‘Tis good enough for such as thee’: one landlord’s resistance to a billeting order

617j+C2rISL._SX450_

The Royal London Militia dept, Finsbury, 1857

Thomas Cole ran a pub on Shoreditch High Street called the Star and Garter. No doubt it was a fairly rough and ready establishment, popular with the locals but nothing special. Cole’s business was in selling drink (and some food) and providing paying accommodation for those that needed it. However, under the law he was also obliged – when required – to provide beds for soldiers for the militia.

This was a much resented obligation because it cost landlords money; in food and drink, laundry and candles, and of, in lost revenue as they couldnt let theses spaces to paying guests. It had caused problems in the American colonies in the preamble to the War of Independence and had been initially banned under the terms of the 1689 Bill of Rights. It was clearly still happening in 1855 however because three militia men turned up at Cole’s pub with the paperwork that said he was to put them up for a few nights.

Cole accepted the charge with bad grace and showed the trio from the Royal London militia upstairs to a ‘miserable room’ which he’d prepared for them. It wasn’t exactly 4 star accommodation, as two of them later explained at the Worship Street Police court.

Nothing could exceed the discomfort of the apartment, which was destitute of a chair, stool, table, washing stand, or a single peg to hang their clothes on‘.

At least there was a bed, just one however, but the mattress itself was rotten and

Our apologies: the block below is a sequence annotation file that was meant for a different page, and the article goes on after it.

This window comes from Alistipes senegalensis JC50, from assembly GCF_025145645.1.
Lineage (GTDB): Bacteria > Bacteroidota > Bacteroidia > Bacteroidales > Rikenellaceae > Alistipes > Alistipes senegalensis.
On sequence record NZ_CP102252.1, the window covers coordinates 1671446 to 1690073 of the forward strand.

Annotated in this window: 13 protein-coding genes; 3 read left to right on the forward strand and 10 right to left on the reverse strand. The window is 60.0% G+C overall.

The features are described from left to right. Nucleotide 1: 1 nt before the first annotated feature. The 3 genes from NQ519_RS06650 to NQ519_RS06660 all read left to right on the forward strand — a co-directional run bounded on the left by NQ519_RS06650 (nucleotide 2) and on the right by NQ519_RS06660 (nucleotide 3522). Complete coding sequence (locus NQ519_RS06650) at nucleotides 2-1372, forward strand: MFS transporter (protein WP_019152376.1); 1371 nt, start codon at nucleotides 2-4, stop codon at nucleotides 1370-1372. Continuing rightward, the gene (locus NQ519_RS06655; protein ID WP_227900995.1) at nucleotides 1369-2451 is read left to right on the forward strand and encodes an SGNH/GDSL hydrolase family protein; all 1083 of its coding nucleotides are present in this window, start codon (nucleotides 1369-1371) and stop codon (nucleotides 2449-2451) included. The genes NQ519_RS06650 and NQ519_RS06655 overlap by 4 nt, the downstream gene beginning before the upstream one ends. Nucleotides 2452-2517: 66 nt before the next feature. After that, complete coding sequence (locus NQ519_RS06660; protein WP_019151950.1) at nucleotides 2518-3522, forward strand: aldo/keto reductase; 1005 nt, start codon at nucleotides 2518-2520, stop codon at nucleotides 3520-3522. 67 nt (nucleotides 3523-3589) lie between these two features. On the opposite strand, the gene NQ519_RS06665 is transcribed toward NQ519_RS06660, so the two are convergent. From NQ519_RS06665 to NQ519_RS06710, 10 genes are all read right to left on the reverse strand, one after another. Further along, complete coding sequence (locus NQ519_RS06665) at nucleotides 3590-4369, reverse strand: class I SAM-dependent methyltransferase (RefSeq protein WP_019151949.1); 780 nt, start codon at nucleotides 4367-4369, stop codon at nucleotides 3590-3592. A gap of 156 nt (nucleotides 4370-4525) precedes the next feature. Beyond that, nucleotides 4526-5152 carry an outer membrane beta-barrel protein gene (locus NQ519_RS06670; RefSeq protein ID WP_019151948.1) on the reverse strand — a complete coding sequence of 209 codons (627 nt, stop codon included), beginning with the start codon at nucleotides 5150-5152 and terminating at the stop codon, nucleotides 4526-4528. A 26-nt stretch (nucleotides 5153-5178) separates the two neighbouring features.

torn down the middle, and the framework so dilapidated that it would inevitably have broken down under their weight‘.

The men companied, but to no effect as Cole said the room was ‘good enough for such as they’, and so they returned to their headquarters to inform their officers who billeted them elsewhere.

That was on the 10 July and a few days later Captain Connor and Sergeant Brooks visited The Star and Garter to see the situation for themselves. They also received a rough welcome from the landlord who seemed determined that all soldiers were ‘a set of thieves and rogues’ , regardless of regiment or rank. Cole was very reluctant to let them inspect the room but eventually they did, finding it just as their men had described it.

Cole tried to say that the trio had exaggerated so that they could extort one from him to buy their silence but the sitting magistrate, Mr D’Eyncourt, didn’t buy his half hearted excuse. He said he understood he was unhappy at having to provide accommodation for the militia but the law was the law and he was obliged to. He fined him 40s and warned him about his future conduct.

Cole was adamant he wouldn’t  pay a penny and was prepared to go to gaol for it. Mr D’Eyncourt didn’t offer him that alternative though, telling him that unless the money was paid by the following day a distress warrant would be issued for the debt. In other words, pay up or the bailiffs would turn up and starting taking his possessions away.